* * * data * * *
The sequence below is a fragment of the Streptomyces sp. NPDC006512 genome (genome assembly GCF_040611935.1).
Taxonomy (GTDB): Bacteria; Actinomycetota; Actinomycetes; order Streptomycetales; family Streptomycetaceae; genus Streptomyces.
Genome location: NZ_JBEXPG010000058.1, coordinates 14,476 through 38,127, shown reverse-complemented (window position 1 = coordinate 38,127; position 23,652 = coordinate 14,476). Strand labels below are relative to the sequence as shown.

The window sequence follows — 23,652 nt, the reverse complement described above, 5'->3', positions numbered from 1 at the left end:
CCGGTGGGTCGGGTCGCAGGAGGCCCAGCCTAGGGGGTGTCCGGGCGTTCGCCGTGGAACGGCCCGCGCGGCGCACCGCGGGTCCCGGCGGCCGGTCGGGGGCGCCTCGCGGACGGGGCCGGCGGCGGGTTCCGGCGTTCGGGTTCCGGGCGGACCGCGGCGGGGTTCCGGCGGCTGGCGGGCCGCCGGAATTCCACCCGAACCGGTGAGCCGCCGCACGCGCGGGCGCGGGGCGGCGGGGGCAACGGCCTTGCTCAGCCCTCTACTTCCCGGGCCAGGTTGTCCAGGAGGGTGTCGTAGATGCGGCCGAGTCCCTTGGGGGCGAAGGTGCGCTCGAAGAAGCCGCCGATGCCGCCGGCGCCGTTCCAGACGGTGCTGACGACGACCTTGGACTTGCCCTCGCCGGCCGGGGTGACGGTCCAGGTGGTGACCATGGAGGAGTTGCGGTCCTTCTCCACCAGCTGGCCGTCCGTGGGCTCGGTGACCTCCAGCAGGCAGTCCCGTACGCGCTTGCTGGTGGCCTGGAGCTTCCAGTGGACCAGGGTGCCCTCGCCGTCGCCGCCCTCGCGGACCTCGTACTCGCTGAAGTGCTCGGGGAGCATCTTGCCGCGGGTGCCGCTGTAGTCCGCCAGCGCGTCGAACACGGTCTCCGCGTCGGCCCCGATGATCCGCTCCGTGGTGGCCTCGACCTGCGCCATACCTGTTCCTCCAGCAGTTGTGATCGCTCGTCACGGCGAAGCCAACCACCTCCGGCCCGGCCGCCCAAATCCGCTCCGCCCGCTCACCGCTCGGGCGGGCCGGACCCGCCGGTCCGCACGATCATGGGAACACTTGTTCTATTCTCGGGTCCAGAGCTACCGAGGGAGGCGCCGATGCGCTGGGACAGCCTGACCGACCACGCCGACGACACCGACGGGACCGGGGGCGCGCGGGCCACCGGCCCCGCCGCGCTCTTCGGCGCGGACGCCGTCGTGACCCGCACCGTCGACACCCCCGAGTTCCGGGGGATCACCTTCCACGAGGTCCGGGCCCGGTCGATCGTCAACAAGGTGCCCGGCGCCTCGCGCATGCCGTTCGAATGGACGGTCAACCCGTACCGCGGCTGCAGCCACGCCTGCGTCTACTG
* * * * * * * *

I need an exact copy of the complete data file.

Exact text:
The sequence below is a fragment of the Streptomyces sp. NPDC006512 genome (genome assembly GCF_040611935.1).
Taxonomy (GTDB): Bacteria; Actinomycetota; Actinomycetes; order Streptomycetales; family Streptomycetaceae; genus Streptomyces.
Genome location: NZ_JBEXPG010000058.1, coordinates 14,476 through 38,127, shown reverse-complemented (window position 1 = coordinate 38,127; position 23,652 = coordinate 14,476). Strand labels below are relative to the sequence as shown.

The window sequence follows — 23,652 nt, the reverse complement described above, 5'->3', positions numbered from 1 at the left end:
CCGGTGGGTCGGGTCGCAGGAGGCCCAGCCTAGGGGGTGTCCGGGCGTTCGCCGTGGAACGGCCCGCGCGGCGCACCGCGGGTCCCGGCGGCCGGTCGGGGGCGCCTCGCGGACGGGGCCGGCGGCGGGTTCCGGCGTTCGGGTTCCGGGCGGACCGCGGCGGGGTTCCGGCGGCTGGCGGGCCGCCGGAATTCCACCCGAACCGGTGAGCCGCCGCACGCGCGGGCGCGGGGCGGCGGGGGCAACGGCCTTGCTCAGCCCTCTACTTCCCGGGCCAGGTTGTCCAGGAGGGTGTCGTAGATGCGGCCGAGTCCCTTGGGGGCGAAGGTGCGCTCGAAGAAGCCGCCGATGCCGCCGGCGCCGTTCCAGACGGTGCTGACGACGACCTTGGACTTGCCCTCGCCGGCCGGGGTGACGGTCCAGGTGGTGACCATGGAGGAGTTGCGGTCCTTCTCCACCAGCTGGCCGTCCGTGGGCTCGGTGACCTCCAGCAGGCAGTCCCGTACGCGCTTGCTGGTGGCCTGGAGCTTCCAGTGGACCAGGGTGCCCTCGCCGTCGCCGCCCTCGCGGACCTCGTACTCGCTGAAGTGCTCGGGGAGCATCTTGCCGCGGGTGCCGCTGTAGTCCGCCAGCGCGTCGAACACGGTCTCCGCGTCGGCCCCGATGATCCGCTCCGTGGTGGCCTCGACCTGCGCCATACCTGTTCCTCCAGCAGTTGTGATCGCTCGTCACGGCGAAGCCAACCACCTCCGGCCCGGCCGCCCAAATCCGCTCCGCCCGCTCACCGCTCGGGCGGGCCGGACCCGCCGGTCCGCACGATCATGGGAACACTTGTTCTATTCTCGGGTCCAGAGCTACCGAGGGAGGCGCCGATGCGCTGGGACAGCCTGACCGACCACGCCGACGACACCGACGGGACCGGGGGCGCGCGGGCCACCGGCCCCGCCGCGCTCTTCGGCGCGGACGCCGTCGTGACCCGCACCGTCGACACCCCCGAGTTCCGGGGGATCACCTTCCACGAGGTCCGGGCCCGGTCGATCGTCAACAAGGTGCCCGGCGCCTCGCGCATGCCGTTCGAATGGACGGTCAACCCGTACCGCGGCTGCAGCCACGCCTGCGTCTACTG